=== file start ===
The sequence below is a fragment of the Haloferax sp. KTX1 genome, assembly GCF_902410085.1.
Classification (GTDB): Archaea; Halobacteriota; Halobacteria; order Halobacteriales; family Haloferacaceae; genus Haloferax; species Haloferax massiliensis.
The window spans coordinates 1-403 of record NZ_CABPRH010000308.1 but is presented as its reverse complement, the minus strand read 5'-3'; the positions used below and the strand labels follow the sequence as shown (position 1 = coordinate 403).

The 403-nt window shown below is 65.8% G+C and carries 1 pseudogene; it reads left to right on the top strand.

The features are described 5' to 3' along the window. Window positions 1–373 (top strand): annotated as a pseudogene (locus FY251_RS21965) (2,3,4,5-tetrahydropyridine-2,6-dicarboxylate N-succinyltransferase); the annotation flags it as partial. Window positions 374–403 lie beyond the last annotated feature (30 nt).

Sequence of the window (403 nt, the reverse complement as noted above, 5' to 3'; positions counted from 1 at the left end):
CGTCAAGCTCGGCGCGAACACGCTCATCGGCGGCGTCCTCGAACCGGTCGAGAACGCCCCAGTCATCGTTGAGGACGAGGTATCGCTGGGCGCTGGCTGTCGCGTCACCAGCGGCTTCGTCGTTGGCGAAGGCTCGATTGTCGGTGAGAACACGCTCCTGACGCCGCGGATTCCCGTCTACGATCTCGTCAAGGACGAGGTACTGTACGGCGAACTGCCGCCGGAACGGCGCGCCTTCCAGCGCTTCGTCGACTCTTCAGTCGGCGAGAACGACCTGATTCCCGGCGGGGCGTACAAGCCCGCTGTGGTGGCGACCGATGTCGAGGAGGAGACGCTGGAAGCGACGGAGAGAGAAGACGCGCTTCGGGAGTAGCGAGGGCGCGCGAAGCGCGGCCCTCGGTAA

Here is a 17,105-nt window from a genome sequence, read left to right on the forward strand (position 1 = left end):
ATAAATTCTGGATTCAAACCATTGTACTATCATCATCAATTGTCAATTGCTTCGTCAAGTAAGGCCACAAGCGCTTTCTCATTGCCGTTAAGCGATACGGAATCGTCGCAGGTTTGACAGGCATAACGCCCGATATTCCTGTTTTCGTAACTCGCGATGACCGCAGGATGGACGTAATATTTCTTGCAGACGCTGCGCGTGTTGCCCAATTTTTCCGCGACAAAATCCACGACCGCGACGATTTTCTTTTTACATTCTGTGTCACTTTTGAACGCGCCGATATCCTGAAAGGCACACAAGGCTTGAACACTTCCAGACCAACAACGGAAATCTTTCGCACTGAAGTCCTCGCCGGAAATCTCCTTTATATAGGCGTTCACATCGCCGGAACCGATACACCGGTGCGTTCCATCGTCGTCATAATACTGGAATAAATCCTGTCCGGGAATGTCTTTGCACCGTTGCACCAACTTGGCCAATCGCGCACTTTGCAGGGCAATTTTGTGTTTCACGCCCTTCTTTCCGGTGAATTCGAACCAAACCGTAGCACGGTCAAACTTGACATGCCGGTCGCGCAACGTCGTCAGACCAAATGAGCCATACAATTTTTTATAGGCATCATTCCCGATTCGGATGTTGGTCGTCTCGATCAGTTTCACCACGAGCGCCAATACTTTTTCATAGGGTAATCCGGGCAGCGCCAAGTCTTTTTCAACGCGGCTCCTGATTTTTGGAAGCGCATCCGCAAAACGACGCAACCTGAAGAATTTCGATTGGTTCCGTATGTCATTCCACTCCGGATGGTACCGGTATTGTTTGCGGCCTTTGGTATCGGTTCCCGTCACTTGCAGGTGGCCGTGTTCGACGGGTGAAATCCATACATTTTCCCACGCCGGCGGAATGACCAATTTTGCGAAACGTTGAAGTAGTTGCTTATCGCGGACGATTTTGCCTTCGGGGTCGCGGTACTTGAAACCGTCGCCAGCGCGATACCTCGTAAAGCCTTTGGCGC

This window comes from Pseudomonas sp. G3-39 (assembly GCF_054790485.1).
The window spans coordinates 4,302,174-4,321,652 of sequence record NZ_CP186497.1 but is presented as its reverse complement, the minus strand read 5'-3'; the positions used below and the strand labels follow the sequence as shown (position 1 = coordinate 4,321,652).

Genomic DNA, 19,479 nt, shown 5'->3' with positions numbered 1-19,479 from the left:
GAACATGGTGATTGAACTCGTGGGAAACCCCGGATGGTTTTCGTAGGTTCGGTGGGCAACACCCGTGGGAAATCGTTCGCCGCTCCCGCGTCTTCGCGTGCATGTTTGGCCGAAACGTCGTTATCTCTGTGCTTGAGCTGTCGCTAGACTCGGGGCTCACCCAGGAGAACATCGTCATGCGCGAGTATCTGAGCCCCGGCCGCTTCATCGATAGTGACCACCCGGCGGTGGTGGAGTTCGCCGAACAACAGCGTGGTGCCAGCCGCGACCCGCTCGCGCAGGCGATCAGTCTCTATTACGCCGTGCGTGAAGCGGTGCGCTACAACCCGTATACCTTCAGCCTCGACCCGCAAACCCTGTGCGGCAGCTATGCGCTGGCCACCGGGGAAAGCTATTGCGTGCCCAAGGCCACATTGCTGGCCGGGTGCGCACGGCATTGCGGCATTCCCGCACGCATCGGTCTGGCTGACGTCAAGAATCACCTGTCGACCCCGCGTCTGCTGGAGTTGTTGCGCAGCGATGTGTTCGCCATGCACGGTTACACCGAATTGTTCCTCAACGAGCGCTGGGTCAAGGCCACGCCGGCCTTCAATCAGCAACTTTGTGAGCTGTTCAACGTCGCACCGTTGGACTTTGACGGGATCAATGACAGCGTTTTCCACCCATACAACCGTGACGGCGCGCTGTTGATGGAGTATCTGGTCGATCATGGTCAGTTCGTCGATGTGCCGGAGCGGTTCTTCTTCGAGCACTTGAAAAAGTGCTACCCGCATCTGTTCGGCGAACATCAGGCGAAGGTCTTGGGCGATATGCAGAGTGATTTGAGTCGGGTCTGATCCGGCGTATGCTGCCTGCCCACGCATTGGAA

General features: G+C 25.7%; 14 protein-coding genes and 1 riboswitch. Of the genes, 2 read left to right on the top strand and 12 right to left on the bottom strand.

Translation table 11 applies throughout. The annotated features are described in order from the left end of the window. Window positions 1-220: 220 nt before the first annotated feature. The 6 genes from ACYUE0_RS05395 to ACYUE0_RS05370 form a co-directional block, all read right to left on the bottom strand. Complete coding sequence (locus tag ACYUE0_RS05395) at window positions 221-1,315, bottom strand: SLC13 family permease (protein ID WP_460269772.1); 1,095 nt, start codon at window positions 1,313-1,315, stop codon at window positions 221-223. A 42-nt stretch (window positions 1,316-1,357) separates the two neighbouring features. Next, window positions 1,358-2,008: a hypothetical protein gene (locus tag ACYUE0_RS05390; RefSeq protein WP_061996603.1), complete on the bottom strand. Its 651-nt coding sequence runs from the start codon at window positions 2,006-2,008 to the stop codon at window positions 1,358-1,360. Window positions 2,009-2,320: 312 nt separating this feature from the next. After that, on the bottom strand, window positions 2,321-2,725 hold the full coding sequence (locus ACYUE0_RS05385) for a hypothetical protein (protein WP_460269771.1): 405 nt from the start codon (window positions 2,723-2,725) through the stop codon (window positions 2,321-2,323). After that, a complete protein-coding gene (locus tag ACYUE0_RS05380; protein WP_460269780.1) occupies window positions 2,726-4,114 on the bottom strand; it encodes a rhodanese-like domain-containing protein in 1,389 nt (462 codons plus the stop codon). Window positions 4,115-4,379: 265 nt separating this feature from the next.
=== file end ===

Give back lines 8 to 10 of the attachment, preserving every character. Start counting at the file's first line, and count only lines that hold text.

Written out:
Here is a 17,105-nt window from a genome sequence, read left to right on the forward strand (position 1 = left end):
ATAAATTCTGGATTCAAACCATTGTACTATCATCATCAATTGTCAATTGCTTCGTCAAGTAAGGCCACAAGCGCTTTCTCATTGCCGTTAAGCGATACGGAATCGTCGCAGGTTTGACAGGCATAACGCCCGATATTCCTGTTTTCGTAACTCGCGATGACCGCAGGATGGACGTAATATTTCTTGCAGACGCTGCGCGTGTTGCCCAATTTTTCCGCGACAAAATCCACGACCGCGACGATTTTCTTTTTACATTCTGTGTCACTTTTGAACGCGCCGATATCCTGAAAGGCACACAAGGCTTGAACACTTCCAGACCAACAACGGAAATCTTTCGCACTGAAGTCCTCGCCGGAAATCTCCTTTATATAGGCGTTCACATCGCCGGAACCGATACACCGGTGCGTTCCATCGTCGTCATAATACTGGAATAAATCCTGTCCGGGAATGTCTTTGCACCGTTGCACCAACTTGGCCAATCGCGCACTTTGCAGGGCAATTTTGTGTTTCACGCCCTTCTTTCCGGTGAATTCGAACCAAACCGTAGCACGGTCAAACTTGACATGCCGGTCGCGCAACGTCGTCAGACCAAATGAGCCATACAATTTTTTATAGGCATCATTCCCGATTCGGATGTTGGTCGTCTCGATCAGTTTCACCACGAGCGCCAATACTTTTTCATAGGGTAATCCGGGCAGCGCCAAGTCTTTTTCAACGCGGCTCCTGATTTTTGGAAGCGCATCCGCAAAACGACGCAACCTGAAGAATTTCGATTGGTTCCGTATGTCATTCCACTCCGGATGGTACCGGTATTGTTTGCGGCCTTTGGTATCGGTTCCCGTCACTTGCAGGTGGCCGTGTTCGACGGGTGAAATCCATACATTTTCCCACGCCGGCGGAATGACCAATTTTGCGAAACGTTGAAGTAGTTGCTTATCGCGGACGATTTTGCCTTCGGGGTCGCGGTACTTGAAACCGTCGCCAGCGCGATACCTCGTAAAGCCTTTGGCGC

This window comes from Pseudomonas sp. G3-39 (assembly GCF_054790485.1).